A modern take on Gay’s classic

John Gay’s The Beggar’s Opera has been around since 1728 and is revived with some regularity but has never quite made into the opera canon. The latest incarnation is a version heavily rewritten by Robert Carsen and Ian Burton with a musical concept by William Christie. It first saw light at the Théâtre des Bouffes du Nord in 2018 before touring extensively.


We are in Brexit Britain. The long running partnership between organised crime, law enforcement and politicians continues intact from Gay’s day. It’s a corrupt, morally bankrupt, drug fuelled and entirely plausible world in which 12 year old Romanians are groomed for prostitution and gangsters meet the toffs of the Bullingdon club at high end Mayfair gambling clubs. Not much of Gay and Pepusch’s dialogue survives but the plot is essentially intact, the well known tunes are all there and the whole thing feels very true to the original. The obscenities, which are legion, may bother some people but hearing Lucy Lockit call Polly Peachum “a fucking wanker” in a spot-on Mancunian accent works for me.


There’s not much operatic experience in the cast which consists mainly of singing actors with track records in Britain’s repertory theatres and in musicals. The younger. characters are sexy, dangerous and credible. The scenes between cockney Polly (Kate Batter) and Manc Lucy (Olivia Brereton) are just so right and Emma Kate Nelson’s portrayal of Jenny Diver as a high end dominatrix is brilliant. In some ways in this production Macheath is just a foil for his girls but Benjamin Purkiss makes an attractively dangerous foil. The older trio of the Peachums and Lockit; Robert Burt, Beverley Klein and Kraig Thornber, bring years of character acting experience to the parts. Klein is especially impressive.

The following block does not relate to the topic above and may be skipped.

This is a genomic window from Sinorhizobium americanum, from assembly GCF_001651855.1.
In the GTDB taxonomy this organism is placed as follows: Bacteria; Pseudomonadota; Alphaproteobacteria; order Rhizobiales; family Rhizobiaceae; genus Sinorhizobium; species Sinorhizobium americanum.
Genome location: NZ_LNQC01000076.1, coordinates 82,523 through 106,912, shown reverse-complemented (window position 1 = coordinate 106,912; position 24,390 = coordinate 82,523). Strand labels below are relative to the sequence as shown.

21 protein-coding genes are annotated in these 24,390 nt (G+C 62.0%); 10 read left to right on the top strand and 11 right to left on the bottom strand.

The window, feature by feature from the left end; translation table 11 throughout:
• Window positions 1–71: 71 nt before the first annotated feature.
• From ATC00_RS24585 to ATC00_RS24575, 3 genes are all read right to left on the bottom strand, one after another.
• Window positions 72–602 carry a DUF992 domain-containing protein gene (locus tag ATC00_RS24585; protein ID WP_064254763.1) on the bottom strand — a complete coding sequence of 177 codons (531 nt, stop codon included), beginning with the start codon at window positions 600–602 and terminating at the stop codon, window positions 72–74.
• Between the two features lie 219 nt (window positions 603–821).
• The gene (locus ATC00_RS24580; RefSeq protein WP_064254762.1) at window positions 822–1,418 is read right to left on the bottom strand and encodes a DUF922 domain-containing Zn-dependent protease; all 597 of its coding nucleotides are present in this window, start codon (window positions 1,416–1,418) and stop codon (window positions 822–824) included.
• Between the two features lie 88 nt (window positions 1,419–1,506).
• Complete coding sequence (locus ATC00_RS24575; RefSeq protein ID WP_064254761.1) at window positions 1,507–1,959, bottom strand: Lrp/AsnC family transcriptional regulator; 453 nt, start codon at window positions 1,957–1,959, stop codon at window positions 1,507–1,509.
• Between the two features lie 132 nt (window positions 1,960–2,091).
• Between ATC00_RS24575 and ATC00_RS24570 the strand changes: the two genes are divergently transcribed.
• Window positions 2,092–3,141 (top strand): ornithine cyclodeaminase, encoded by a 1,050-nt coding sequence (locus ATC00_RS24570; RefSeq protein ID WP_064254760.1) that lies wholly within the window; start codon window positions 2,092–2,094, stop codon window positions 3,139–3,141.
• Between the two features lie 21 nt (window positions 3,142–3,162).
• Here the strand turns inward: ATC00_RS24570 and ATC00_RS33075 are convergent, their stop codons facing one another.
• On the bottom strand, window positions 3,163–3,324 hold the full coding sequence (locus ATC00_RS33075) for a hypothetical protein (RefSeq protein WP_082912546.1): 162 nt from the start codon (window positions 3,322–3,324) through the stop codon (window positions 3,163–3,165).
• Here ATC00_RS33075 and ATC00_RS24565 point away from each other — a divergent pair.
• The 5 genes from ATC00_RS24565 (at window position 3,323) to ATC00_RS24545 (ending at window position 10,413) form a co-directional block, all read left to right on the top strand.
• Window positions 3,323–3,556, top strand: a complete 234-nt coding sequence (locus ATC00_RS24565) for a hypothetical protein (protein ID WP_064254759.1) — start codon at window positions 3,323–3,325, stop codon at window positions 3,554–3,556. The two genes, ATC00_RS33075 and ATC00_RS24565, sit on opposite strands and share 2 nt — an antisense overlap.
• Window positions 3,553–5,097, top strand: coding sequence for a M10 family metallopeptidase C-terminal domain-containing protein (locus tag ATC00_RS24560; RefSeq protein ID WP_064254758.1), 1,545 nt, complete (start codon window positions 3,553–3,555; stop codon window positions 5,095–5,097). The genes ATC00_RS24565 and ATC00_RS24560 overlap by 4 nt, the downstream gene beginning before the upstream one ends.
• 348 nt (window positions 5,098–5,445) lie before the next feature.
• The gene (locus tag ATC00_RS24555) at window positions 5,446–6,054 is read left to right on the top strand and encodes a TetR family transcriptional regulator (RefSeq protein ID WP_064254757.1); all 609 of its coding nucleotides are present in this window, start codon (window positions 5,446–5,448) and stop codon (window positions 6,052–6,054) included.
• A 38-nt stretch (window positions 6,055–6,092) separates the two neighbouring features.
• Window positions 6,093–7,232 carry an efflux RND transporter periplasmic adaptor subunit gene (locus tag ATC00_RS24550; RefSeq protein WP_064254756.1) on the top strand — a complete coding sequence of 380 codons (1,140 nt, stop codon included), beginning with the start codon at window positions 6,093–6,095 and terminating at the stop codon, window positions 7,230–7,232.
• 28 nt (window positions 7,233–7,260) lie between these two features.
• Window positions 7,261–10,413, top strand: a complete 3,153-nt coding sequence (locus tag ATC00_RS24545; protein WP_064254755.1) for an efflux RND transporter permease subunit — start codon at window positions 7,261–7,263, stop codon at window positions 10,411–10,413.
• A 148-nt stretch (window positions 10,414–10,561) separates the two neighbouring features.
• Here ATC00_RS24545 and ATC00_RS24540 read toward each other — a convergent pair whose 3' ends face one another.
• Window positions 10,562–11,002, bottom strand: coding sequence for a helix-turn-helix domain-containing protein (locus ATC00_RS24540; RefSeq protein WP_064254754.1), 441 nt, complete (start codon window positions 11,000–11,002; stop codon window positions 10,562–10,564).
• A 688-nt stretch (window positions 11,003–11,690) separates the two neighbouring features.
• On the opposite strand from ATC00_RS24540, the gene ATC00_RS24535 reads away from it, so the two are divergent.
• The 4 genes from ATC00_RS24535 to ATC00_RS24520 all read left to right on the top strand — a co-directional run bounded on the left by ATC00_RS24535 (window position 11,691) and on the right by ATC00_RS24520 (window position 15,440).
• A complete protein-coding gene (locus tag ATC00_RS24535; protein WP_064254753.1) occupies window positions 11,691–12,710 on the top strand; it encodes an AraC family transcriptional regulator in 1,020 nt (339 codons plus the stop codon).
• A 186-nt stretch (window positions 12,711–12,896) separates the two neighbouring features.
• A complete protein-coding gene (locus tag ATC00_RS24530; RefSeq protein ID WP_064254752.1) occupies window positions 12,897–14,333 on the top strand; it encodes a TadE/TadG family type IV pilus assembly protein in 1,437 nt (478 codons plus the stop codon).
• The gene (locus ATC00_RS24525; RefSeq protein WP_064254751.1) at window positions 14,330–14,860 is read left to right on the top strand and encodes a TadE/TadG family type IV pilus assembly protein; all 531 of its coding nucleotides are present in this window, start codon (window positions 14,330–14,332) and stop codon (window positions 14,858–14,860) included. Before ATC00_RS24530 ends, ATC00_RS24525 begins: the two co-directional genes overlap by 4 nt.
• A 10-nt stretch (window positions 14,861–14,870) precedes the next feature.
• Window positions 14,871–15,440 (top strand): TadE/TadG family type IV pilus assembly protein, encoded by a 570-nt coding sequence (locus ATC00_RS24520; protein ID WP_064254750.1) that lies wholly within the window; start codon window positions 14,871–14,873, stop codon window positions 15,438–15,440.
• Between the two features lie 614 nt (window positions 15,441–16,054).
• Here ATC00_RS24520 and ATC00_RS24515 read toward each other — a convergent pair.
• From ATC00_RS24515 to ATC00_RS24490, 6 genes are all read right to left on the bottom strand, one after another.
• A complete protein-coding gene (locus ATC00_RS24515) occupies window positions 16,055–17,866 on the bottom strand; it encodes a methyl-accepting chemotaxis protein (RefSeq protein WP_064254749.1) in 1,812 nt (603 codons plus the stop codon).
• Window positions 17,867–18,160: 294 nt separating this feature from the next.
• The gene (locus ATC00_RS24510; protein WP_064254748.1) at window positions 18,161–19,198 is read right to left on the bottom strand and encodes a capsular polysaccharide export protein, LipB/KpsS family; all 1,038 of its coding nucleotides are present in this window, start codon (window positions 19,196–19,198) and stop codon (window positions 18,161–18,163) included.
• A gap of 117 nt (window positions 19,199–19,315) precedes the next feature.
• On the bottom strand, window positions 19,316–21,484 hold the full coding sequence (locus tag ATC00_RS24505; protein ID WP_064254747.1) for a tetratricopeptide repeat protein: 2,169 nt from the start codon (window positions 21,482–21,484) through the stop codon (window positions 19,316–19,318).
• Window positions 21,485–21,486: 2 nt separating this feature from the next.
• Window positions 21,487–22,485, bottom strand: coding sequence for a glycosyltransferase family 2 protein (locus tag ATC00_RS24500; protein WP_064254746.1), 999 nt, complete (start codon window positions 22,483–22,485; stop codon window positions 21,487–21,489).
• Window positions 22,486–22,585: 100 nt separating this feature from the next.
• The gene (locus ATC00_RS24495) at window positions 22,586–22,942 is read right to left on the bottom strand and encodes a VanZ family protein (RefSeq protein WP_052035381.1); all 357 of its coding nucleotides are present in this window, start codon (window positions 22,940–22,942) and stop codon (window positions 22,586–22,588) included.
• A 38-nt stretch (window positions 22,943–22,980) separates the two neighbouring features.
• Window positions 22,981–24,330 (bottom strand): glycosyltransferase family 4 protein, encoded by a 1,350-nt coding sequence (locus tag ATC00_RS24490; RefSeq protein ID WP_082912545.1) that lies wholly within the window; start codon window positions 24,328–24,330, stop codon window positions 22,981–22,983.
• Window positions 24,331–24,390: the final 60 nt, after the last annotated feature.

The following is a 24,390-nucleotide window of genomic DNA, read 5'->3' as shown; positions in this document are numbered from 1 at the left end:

The music is played by nine members of Les Arts Florissants led by William Christie, all on stage costumed as a street gang. There’s some clever interpolation of other baroque material between the numbers and it’s impeccably played. The interplay between the raunchy 21st century drama and the precise 18th century music is delicious. Having a young cast with a musical theatre background, who can really move, allows Rebecca Howell a lot of freedom in the choreography, which is energetic and effective.


Filming on the small stage of the Théâtre des Bouffes du Nord poses few challenges for François Roussillon who produces an excellent video capture backed up by excellent picture quality on Blu-ray. The sound, though, is at times a bit problematic. The voices are captured well but sometimes the band almost disappears into the background. It’s a small flaw in an otherwise excellent disk package.


This disk may not be for everyone given the language used but for those asking themselves, as many in opera these days are, “what if we didn’t treat the words and music as sacrosanct?”, this production. might suggest some of the possible answers.


Catalogue number: Opus Arte – OABD72831

This review first appeared in the Summer 2021 print edition of Opera Canada


1 thought on “A modern take on Gay’s classic

  1. Pingback: Subjective picks on DVD and Blu-ray | operaramblings

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